First time van drivers may feel apprehensive when driving a larger vehicle, whether its just a test drive or the day you collect your new van. You've finally managed to choose the right size and style for your business, agreed on how you want to purchase it, and selected the correct van insurance. All that's left is to drive it away and start using it.
There are still several steps you should take to make sure that your first time van driving experience is smooth and safe. Our guide will give you a few useful tips for first time van drivers starting out on their van driving experience.
Before you even stat the van up you need to check your licence and make sure that you're able to drive the van that you've purchased or hired. Ideally you should really do this before you even purchase the van but before driving off it doesn't hurt to double check.
A standard UK driving licence will allow you to drive a van up to 3,500kg, which generally will take you up to most large vans. Anyone who passed their driving test after 1st January 1997 may need to take extra tests in order to drive vehicles that weigh between 3,500 and 7500kg and to tow a trailer with your van.
To make things even easier you can check your own driving licence details through the government website which will show you all the vehicles that you are qualified to currently drive.
It might seem obvious but taking time to set yourself up properly inside the cabin will have huge impact on your driving experience and ability to drive the van correctly. You should never set off if your driving position is incorrect.
Take advantage of all of the adjustments available for the driving seat whether it's height, distance from the steering wheel, lumbar support, or the angle of the backrest as you may find that you need a different set up than when you drive a car.
The height difference, particularly evident in medium and large vans, means that it may take you a little bit longer to find what's going to work best for you and as most modern vans don't have a rear view mirror that can be used your side mirrors are even more important to get correct.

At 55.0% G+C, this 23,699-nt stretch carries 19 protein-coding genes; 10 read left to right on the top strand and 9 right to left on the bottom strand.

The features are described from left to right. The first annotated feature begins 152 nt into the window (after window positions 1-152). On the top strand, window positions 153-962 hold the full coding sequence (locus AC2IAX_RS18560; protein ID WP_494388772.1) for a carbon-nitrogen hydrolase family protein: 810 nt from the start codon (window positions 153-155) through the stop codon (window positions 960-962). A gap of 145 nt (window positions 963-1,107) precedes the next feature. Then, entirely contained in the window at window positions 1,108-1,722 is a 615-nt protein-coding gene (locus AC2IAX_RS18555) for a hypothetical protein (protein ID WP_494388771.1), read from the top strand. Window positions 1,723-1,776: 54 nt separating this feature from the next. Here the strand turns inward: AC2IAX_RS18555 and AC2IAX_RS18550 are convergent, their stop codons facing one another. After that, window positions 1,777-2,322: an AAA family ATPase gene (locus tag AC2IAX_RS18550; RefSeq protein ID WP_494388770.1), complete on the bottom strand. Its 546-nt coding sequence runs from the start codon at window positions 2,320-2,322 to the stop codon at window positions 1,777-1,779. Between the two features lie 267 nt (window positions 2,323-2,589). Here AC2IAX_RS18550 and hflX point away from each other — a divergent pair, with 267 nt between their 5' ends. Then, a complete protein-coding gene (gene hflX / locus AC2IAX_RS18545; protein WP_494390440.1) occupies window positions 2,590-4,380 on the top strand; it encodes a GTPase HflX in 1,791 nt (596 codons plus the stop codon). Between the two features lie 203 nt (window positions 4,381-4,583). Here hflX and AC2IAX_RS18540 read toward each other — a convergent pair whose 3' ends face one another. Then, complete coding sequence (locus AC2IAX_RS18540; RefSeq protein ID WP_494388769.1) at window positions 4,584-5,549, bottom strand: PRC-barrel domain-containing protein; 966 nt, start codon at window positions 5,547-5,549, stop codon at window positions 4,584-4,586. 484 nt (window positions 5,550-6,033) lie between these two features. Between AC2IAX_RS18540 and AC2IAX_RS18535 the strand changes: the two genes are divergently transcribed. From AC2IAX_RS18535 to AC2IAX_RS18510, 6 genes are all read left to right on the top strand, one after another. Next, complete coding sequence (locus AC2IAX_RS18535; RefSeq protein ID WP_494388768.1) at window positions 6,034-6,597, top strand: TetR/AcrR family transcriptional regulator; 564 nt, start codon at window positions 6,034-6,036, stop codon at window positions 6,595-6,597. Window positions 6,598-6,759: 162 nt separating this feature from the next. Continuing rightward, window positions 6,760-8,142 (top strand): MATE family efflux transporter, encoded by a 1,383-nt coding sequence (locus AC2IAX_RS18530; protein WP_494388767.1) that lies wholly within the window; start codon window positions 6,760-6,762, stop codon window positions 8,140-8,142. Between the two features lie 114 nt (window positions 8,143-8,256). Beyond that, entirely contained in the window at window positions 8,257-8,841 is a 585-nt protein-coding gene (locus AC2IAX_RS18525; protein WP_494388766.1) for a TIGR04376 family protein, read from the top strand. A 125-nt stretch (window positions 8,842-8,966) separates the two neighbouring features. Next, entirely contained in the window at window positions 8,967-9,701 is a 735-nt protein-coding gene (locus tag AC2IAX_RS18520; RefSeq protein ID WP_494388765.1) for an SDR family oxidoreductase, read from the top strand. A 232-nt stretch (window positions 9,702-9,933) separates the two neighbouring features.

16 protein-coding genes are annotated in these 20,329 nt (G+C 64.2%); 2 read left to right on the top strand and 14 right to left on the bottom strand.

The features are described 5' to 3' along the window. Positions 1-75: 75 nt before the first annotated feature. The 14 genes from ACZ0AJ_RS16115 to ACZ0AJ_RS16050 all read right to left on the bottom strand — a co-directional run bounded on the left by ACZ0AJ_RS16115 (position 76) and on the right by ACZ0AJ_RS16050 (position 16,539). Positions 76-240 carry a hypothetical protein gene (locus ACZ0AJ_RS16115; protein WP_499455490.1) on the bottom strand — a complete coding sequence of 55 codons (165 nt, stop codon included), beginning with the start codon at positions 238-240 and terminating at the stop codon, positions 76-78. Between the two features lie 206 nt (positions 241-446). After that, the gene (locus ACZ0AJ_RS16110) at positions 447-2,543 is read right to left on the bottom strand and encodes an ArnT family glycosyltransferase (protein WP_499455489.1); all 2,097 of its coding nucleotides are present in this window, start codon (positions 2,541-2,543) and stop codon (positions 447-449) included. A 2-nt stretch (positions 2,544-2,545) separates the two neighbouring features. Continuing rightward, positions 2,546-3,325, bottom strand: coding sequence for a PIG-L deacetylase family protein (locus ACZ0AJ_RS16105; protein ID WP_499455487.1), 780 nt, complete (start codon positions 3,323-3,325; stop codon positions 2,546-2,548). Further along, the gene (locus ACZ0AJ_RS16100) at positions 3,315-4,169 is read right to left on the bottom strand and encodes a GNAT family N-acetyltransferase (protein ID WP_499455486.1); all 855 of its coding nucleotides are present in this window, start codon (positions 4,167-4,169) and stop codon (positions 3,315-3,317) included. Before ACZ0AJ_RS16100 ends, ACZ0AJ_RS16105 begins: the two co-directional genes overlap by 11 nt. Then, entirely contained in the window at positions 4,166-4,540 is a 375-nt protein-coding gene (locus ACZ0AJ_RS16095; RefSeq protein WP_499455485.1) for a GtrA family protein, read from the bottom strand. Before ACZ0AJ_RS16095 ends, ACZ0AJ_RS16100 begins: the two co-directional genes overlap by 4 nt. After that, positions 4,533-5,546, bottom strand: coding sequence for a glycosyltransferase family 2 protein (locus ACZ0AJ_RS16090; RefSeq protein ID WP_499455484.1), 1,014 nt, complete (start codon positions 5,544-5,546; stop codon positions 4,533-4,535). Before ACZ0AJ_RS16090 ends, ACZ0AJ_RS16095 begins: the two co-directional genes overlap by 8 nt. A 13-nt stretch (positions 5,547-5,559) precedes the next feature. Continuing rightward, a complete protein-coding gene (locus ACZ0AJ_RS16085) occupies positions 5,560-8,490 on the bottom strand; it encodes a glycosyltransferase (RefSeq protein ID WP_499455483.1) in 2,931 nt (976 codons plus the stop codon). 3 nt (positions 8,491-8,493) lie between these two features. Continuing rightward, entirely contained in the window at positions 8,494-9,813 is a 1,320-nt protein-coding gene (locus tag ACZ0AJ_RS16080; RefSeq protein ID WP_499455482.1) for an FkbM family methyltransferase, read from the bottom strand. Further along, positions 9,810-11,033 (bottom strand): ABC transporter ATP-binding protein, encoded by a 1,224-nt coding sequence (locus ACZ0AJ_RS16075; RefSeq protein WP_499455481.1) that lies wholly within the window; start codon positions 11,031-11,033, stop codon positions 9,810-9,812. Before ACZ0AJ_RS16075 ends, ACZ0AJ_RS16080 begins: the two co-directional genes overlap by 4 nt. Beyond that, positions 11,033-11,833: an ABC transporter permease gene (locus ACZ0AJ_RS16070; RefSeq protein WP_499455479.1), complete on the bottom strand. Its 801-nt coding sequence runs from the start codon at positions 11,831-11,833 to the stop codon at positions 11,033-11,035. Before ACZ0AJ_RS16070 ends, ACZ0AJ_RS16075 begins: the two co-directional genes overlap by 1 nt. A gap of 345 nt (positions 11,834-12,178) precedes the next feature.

To save from distractions whilst driving it's important to know where all of your basic controls are and how they work before you set off. Different brands will all have slightly different set ups so if you're driving a van that's a different brand to your normal car make sure to take time to figure them out.
Make sure you know how the main electrics work such as your air conditioning and heating, exterior lights, and your windscreen wipers. You don't want to be caught out if it starts pouring with rain and you can't get your wipers to the correct setting.
Work out how to use additional features like sat nav, either integrated or one that runs through your phone or sat nav device, so that once you set off you don't need to try and fiddle with it.
As well as the controls and the features be mindful of the size of your van. The last thing you want is to get stuck trying to pass through car park barriers or a low bridge. Take this into consideration for parking too as there's a good chance you'll be taking up more space than you're used to. Having a larger parking space than you need is not a bad thing.
Your chosen van will also have a weight limit for what it can carry. Take note that this includes the van itself, driver and passengers, fuel, and whatever you then load into the cargo space. You can find this on your van's vehicle identification (VIN) plate. Be aware that you can be fined up to £300 or get a court summons if your van exceeds its maximum permitted axle weight.
There are several things you'll have to consider when you're driving a van that will be different to driving a car. For example your blind spots will likely be different and greater in number as you're unable to see directly behind you in many vans so you'll have to adjust you existing driving habits accordingly.
You should also be aware that the speed limits are different in some cases for vans compared to cars. On single carriageway roads a national speed limit sign means 50mph and 60mph on dual carriageway roads. If you have a van that is towing a trailer then a national speed limit sign also equals 60mph on a motorway.
Your braking distance is impacted when you have a fully loaded van too. Volkswagen conducted a study that found that a full van traveling at 30mph requires an additional 2 metres to come to a stop than an empty van, with this increased to five metres at 60mph.
Make sure that all of your goods are secured correctly in the back too. If there are things moving around constantly it will destabilise you as you drive. Your suspension will feel stiffer when you have a full van too so you'll hit bumps and potholes harder, best to avoid clipping them altogether.
Overall, driving a van for the first time isn't overly different from driving a car, there are just different considerations that you need to make as a driver. Knowing your van and what to expect as you drive it are two crucial parts of taking a van out for the first time. Keep distractions to the minimum to make sure that all of your attention is on the road and you'll be a confident van driver in no time!
For more information or to have any further questions answered please don't hesitate to get in touch with our friendly team at Clark Commercials who are always on hand to assist.